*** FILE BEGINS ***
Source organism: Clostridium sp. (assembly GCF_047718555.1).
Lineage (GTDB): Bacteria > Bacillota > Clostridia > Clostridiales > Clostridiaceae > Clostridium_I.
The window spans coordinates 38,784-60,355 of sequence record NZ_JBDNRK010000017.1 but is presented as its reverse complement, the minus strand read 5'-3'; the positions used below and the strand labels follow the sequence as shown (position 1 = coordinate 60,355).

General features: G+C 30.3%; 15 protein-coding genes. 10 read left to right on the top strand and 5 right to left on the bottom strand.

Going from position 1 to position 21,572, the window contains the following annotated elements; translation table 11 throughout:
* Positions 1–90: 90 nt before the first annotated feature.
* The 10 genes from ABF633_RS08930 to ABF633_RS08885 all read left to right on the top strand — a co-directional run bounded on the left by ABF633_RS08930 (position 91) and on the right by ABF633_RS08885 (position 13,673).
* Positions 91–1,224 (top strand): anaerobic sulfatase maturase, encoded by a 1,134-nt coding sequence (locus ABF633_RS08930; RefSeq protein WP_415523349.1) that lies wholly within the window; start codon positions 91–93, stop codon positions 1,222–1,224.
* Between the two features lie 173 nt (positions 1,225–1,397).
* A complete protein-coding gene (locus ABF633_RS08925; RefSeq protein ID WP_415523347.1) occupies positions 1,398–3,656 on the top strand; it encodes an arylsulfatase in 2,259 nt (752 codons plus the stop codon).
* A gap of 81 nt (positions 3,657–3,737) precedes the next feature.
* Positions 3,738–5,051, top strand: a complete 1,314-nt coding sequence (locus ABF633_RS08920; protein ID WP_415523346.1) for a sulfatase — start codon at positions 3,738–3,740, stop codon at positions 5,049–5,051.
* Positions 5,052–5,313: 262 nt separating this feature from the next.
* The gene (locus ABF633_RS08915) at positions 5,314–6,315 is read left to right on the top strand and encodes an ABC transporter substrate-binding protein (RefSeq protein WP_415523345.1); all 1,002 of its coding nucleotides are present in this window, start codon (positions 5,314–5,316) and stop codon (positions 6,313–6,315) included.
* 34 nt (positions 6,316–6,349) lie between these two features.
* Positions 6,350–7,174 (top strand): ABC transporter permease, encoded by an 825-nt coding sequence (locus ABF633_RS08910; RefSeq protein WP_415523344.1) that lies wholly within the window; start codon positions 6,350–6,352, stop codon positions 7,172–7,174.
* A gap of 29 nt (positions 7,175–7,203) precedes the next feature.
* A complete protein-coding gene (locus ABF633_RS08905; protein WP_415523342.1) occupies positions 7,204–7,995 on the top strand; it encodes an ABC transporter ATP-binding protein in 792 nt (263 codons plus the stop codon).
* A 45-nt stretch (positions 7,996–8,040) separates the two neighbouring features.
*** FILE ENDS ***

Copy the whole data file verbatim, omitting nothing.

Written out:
Source organism: Clostridium sp. (assembly GCF_047718555.1).
Lineage (GTDB): Bacteria > Bacillota > Clostridia > Clostridiales > Clostridiaceae > Clostridium_I.
The window spans coordinates 38,784-60,355 of sequence record NZ_JBDNRK010000017.1 but is presented as its reverse complement, the minus strand read 5'-3'; the positions used below and the strand labels follow the sequence as shown (position 1 = coordinate 60,355).

General features: G+C 30.3%; 15 protein-coding genes. 10 read left to right on the top strand and 5 right to left on the bottom strand.

Going from position 1 to position 21,572, the window contains the following annotated elements; translation table 11 throughout:
* Positions 1–90: 90 nt before the first annotated feature.
* The 10 genes from ABF633_RS08930 to ABF633_RS08885 all read left to right on the top strand — a co-directional run bounded on the left by ABF633_RS08930 (position 91) and on the right by ABF633_RS08885 (position 13,673).
* Positions 91–1,224 (top strand): anaerobic sulfatase maturase, encoded by a 1,134-nt coding sequence (locus ABF633_RS08930; RefSeq protein WP_415523349.1) that lies wholly within the window; start codon positions 91–93, stop codon positions 1,222–1,224.
* Between the two features lie 173 nt (positions 1,225–1,397).
* A complete protein-coding gene (locus ABF633_RS08925; RefSeq protein ID WP_415523347.1) occupies positions 1,398–3,656 on the top strand; it encodes an arylsulfatase in 2,259 nt (752 codons plus the stop codon).
* A gap of 81 nt (positions 3,657–3,737) precedes the next feature.
* Positions 3,738–5,051, top strand: a complete 1,314-nt coding sequence (locus ABF633_RS08920; protein ID WP_415523346.1) for a sulfatase — start codon at positions 3,738–3,740, stop codon at positions 5,049–5,051.
* Positions 5,052–5,313: 262 nt separating this feature from the next.
* The gene (locus ABF633_RS08915) at positions 5,314–6,315 is read left to right on the top strand and encodes an ABC transporter substrate-binding protein (RefSeq protein WP_415523345.1); all 1,002 of its coding nucleotides are present in this window, start codon (positions 5,314–5,316) and stop codon (positions 6,313–6,315) included.
* 34 nt (positions 6,316–6,349) lie between these two features.
* Positions 6,350–7,174 (top strand): ABC transporter permease, encoded by an 825-nt coding sequence (locus ABF633_RS08910; RefSeq protein WP_415523344.1) that lies wholly within the window; start codon positions 6,350–6,352, stop codon positions 7,172–7,174.
* A gap of 29 nt (positions 7,175–7,203) precedes the next feature.
* A complete protein-coding gene (locus ABF633_RS08905; protein WP_415523342.1) occupies positions 7,204–7,995 on the top strand; it encodes an ABC transporter ATP-binding protein in 792 nt (263 codons plus the stop codon).
* A 45-nt stretch (positions 7,996–8,040) separates the two neighbouring features.